What comes after a Dark Night of the Soul?
By Aubree Brown, Originally published on ElephantJournal.com
A lot of people are going through a hard time right now.
But I feel like I am finally emerging from a dark night of the soul.
What is a dark night of the soul?
It’s a period of suffering from which you think you won’t escape. A point of darkness when it feels like nothing will ever be the same. Where you’ve lost sight of the shore and keep drifting (or drowning). It’s called a dark night because it’s just that: pretty dark. You make your way as best as you can, but you have no idea what’s going on, where you’re headed, or what’s next. But you trust the process and keep going.
Some might call it depression, but to me they’re not the same and often don’t even overlap.
The dark night of the soul is a period of condensed spiritual searching, surrender, and even awakening—matched with an experience of intense hardship and suffering. It’s a time when you lose yourself and find…something else. Something more.
It’s not a ditch, but a tunnel—as Valerie Kaur writes, it’s the darkness of the womb that can be mistaken for the darkness of the tomb.
And I’m finally at the end of mine.
Over the past 11 years, I experienced C-PTSD, debilitating anxiety, a chronic and mysterious illness, eating issues, injury, and intermittent disability. I lost nearly everything I loved and found myself again.
It’s been a f*cking ride. No lie.
I pursued the path of a healer, found people and a path I resonate with, discovered my talents, and held on tight for a miracle.
I spent hundreds and hundreds of hours in therapy and coaching. I spent a summer camping at a holistic retreat center. I traveled the world, often by myself. I went to Ecuador for shamanic ceremonies and healing. I took hundreds of workshops and read as many self-help books. I learned from bad teachers and good—what to do and what not to do. I sampled over 100 healing modalities, mental and physical, in an attempt to heal and find my way through the winding labyrinth I somehow found my way into.
Along the way, I got a bachelor’s degree in psychology. Became a life coach. Studied shamanic healing, energy medicine, animism, liberation psychology, and somatic healing.
I learned my ancestry, my roots. Discovered my highest self. Came out.
I took test after test for my health. I tried endless diets, as well as conventional and functional medicine, acupuncture, myofascial release, tapping, chiropractic, energy healing, colon hydrotherapy, and voice lessons (and those are just the things I didn’t hate).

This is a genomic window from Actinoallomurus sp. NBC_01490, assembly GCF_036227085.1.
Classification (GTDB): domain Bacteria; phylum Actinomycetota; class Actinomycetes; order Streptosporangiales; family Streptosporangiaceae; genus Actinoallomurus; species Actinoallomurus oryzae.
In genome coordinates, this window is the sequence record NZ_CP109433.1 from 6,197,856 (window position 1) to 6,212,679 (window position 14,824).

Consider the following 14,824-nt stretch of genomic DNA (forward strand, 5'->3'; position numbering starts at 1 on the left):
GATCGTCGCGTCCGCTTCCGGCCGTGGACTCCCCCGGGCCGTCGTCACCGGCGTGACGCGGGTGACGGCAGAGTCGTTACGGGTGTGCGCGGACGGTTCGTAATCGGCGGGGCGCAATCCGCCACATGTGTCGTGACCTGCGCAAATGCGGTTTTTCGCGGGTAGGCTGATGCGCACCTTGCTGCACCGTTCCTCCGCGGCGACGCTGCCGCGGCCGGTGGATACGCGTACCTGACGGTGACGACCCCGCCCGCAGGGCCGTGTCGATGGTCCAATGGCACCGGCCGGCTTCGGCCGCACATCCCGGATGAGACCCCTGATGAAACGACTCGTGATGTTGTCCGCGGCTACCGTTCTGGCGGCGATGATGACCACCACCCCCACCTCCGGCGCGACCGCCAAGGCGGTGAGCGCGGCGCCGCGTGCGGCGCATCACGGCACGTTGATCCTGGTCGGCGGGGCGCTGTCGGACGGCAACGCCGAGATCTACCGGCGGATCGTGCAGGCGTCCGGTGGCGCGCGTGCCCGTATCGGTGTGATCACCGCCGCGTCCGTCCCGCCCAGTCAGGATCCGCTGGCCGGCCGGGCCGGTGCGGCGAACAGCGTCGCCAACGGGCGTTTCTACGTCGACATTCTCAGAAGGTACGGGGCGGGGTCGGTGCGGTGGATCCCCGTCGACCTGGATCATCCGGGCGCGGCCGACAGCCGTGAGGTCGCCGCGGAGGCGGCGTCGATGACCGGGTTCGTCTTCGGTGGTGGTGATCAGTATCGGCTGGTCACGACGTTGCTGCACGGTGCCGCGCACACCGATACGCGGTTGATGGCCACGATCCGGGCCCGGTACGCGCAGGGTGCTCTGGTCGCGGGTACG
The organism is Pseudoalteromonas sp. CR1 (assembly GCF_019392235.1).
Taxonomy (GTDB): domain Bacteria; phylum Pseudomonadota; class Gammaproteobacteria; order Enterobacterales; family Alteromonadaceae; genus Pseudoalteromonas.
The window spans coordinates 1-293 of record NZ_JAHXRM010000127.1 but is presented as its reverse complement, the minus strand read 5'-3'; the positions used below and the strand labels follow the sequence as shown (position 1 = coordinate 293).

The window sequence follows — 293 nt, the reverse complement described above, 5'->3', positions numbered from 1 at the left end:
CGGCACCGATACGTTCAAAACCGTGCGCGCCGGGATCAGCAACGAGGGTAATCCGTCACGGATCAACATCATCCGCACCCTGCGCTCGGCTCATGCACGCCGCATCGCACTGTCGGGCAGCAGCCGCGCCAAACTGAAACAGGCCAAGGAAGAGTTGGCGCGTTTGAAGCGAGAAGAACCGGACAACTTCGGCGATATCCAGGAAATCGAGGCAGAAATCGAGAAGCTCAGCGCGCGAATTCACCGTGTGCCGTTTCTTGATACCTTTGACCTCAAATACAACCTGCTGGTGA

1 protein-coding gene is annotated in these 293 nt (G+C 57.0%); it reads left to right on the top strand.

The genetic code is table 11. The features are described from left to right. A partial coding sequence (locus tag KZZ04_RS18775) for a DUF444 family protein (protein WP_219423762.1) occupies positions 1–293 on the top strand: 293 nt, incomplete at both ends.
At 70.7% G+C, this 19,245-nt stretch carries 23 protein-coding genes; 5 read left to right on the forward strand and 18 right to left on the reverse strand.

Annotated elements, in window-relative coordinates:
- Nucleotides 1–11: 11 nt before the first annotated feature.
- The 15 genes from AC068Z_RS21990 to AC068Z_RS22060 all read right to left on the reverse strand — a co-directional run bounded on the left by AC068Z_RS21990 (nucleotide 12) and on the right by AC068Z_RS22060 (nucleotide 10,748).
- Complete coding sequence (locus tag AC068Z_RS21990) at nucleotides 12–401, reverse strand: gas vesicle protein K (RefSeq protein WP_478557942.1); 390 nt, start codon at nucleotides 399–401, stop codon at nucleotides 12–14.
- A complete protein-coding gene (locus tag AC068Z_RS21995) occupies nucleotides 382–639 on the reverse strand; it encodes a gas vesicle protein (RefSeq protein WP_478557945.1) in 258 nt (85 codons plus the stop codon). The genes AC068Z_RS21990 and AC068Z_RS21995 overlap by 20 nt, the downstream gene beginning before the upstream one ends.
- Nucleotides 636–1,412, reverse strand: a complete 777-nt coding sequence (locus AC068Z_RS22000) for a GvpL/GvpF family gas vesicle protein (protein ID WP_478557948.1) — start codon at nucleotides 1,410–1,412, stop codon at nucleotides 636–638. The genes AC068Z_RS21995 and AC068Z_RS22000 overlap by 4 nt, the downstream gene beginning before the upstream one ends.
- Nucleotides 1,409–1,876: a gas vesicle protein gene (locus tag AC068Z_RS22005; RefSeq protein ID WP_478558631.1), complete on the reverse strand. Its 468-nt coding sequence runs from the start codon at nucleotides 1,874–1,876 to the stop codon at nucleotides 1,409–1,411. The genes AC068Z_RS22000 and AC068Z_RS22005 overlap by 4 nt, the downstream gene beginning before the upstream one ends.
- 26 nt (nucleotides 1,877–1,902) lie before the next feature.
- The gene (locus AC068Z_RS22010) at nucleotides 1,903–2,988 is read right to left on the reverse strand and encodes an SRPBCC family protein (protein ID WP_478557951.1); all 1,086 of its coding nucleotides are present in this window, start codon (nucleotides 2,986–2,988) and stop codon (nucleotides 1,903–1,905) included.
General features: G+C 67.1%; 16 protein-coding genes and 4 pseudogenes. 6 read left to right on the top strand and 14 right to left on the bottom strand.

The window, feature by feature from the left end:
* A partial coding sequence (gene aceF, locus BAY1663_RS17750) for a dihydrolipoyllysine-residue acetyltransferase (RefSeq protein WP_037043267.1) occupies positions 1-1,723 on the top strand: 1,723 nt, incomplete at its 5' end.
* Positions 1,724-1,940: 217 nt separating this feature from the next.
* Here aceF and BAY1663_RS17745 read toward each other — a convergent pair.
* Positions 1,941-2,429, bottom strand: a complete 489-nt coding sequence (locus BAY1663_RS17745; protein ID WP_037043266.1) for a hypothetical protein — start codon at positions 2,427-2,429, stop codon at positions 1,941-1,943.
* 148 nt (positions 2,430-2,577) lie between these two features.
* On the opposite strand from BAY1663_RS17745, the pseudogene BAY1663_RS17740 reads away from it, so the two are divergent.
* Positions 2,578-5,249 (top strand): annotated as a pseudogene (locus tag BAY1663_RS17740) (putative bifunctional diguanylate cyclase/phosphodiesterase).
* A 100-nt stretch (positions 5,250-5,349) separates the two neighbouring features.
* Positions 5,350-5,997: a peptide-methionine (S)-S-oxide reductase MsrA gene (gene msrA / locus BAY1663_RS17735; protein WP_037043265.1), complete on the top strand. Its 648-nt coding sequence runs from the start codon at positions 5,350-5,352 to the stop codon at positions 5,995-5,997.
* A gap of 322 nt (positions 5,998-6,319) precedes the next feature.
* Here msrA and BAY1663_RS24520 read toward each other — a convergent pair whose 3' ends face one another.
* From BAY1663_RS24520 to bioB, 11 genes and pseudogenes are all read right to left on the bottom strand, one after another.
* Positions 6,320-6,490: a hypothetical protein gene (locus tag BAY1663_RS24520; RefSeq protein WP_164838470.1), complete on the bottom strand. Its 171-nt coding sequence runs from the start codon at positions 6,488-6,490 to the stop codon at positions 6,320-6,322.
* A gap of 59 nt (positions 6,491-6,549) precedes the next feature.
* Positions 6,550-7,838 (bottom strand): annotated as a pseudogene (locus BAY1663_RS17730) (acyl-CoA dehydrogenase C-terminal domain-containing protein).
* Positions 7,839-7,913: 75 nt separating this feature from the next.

I tried talk therapy, EMDR, attachment therapy, somatic healing, meditation, spiritual coaching, group therapy, family constellation therapy, dance therapy, shamanic healing, intuitive readings, and nature healing.
I healed my relationship with my mom. I learned to speak up. To say no. To say yes. To listen to my body, spirit, and intuition. To be still. To dance. To shake things off. To connect with spirit. To get angry. To face my feelings, even (and especially) the ones I don’t like. To have a lot of fun. To be spontaneous. To be grateful. To healthily be with the ones I love. To not hate or judge myself or others. To not be a victim or a martyr. To question my thoughts and beliefs. To inhabit my body. To embody joy. To heal myself and others. To give a full-hearted yes to life. And not sacrifice that for anything.
I’ve seen myself at my darkest moments, when there was no way out but through. And I’m here to tell the tale. I’ve reached the end of the tunnel and it’s glorious. I have emerged a new person—whole, strong, and radiant.
The past 11 years have been my dark night of the soul. My trial by fire. My initiation. For what? I don’t know yet. I’m just beginning (again). And I can’t wait to find out.
If you are in a dark night of the soul, here’s what I have to say:
Get support. And keep going.
You are in a process of burning and shedding what you don’t need, what’s always held you back—a version of yourself that never served you in the first place. You will emerge bright and shiny. You will find the other side. And your “after” will be worth celebrating and savoring. Just wait.